Meanwhile, George will co-star on ABC's untitled Richard LaGravenese drama pilot, which revolves around the war between two socialites (and sometimes lovers).
George will play a socialite in the middle of a devastating divorce who sets her former lover, Phillip (Rufus Sewell) on her soon-to-be ex-husband's fiance.
Aside from Sewell, George joins Katie Holmes, who plays lead role Ann, on the project.
Represented by Vic Murray Talent and 3 Arts Entertainment, George previously guest-starred on ABC's “Grey's Anatomy” and “Alias.” She has also appeared on HBO's “In Treatment” and CBS's “The Good Wife.”
LaGravenese — who wrote the screenplays for HBO's “Behind the Candelabra,” the films “Beautiful Creatures” and “Water for Elephants,” among others — will write and executive-produce the project. Erwin Stoff (“The Matrix”), Ilene Staple and Wren Arthur (“A Prairie Home Companion”) will executive produce with ABC Studios.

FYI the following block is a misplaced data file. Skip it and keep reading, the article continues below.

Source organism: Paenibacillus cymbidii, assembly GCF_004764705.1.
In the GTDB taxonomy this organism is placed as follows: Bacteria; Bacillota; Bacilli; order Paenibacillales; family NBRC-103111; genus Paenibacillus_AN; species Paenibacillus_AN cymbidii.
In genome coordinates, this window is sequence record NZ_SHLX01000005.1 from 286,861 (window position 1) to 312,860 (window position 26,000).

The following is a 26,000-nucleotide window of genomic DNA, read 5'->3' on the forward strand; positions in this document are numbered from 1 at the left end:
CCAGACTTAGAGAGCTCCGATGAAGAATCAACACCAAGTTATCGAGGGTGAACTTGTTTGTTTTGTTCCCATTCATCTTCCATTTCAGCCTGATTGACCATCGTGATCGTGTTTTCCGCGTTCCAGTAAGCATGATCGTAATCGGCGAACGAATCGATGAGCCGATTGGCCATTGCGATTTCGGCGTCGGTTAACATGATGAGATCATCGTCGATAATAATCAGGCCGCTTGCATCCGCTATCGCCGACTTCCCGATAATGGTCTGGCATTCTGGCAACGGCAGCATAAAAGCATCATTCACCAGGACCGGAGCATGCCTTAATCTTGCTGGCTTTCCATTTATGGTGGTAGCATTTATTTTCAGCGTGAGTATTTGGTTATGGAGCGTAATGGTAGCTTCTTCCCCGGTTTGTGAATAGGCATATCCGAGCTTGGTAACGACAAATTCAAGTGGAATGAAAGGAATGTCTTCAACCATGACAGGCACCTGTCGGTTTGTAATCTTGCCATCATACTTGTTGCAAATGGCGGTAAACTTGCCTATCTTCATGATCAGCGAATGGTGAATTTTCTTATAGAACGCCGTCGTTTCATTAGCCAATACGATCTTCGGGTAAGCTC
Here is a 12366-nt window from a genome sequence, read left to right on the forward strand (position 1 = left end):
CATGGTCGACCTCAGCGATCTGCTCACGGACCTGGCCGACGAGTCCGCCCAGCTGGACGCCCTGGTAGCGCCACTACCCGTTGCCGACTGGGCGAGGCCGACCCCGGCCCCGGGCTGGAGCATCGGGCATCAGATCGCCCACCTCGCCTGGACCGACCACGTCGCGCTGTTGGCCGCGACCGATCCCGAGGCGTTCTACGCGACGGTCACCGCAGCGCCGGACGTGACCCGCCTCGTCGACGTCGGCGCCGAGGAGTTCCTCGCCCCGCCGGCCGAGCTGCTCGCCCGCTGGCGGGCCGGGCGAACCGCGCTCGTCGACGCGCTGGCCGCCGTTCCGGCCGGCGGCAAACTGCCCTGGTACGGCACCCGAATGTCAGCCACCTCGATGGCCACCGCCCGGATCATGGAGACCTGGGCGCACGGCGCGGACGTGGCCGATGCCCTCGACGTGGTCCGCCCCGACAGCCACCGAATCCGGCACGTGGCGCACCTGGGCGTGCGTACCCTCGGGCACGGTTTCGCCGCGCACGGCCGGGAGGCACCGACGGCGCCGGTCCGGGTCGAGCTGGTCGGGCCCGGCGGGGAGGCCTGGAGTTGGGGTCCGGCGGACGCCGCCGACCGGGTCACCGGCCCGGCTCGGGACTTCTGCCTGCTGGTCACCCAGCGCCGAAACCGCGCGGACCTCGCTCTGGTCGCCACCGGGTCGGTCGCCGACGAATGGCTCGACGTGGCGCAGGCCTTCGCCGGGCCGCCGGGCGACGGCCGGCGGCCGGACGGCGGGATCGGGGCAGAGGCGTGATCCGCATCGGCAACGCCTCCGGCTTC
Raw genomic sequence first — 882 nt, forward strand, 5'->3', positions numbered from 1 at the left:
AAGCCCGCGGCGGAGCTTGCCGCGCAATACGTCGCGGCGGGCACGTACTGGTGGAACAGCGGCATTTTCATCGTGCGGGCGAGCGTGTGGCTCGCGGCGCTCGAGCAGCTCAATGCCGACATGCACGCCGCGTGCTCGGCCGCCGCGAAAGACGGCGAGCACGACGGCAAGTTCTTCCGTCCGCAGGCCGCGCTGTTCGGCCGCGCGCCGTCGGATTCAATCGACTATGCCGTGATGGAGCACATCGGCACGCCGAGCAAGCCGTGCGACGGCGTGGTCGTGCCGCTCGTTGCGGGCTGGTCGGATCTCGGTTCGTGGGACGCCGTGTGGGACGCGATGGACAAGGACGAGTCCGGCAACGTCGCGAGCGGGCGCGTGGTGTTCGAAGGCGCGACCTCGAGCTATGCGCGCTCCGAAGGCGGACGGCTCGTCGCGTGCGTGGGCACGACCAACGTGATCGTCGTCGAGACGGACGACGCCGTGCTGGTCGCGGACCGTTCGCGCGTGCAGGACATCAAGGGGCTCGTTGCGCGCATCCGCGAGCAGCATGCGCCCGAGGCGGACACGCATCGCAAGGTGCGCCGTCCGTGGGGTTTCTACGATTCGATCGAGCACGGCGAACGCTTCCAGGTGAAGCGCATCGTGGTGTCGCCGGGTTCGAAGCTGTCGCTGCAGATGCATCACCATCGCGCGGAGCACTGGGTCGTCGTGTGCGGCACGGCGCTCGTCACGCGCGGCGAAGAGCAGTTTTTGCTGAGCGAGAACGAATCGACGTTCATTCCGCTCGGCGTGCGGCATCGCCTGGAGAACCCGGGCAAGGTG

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James Franco visited Jimmy Fallon Friday on “The Tonight Show” to talk about Broadway debut in “Of Mice and Men” and his first book of poems, prompting Franco and Fallon to compare their publishing records.
“I have one book,” Fallon said, whipping out a copy of his humorous “Thank You Notes.” You can see a photo of the two published authors above. Franco is earnest about his own efforts, aware that some may roll their eyes at him.
“I know how an actor writing poetry sounds,” Franco told the crowd. “I have a master's degree in poetry.” Franco earned the degree from Warren Wilson College in North Carolina. The book, whose title stems from the work of award-wining poet Frank Bidart, is the product of four years of work there.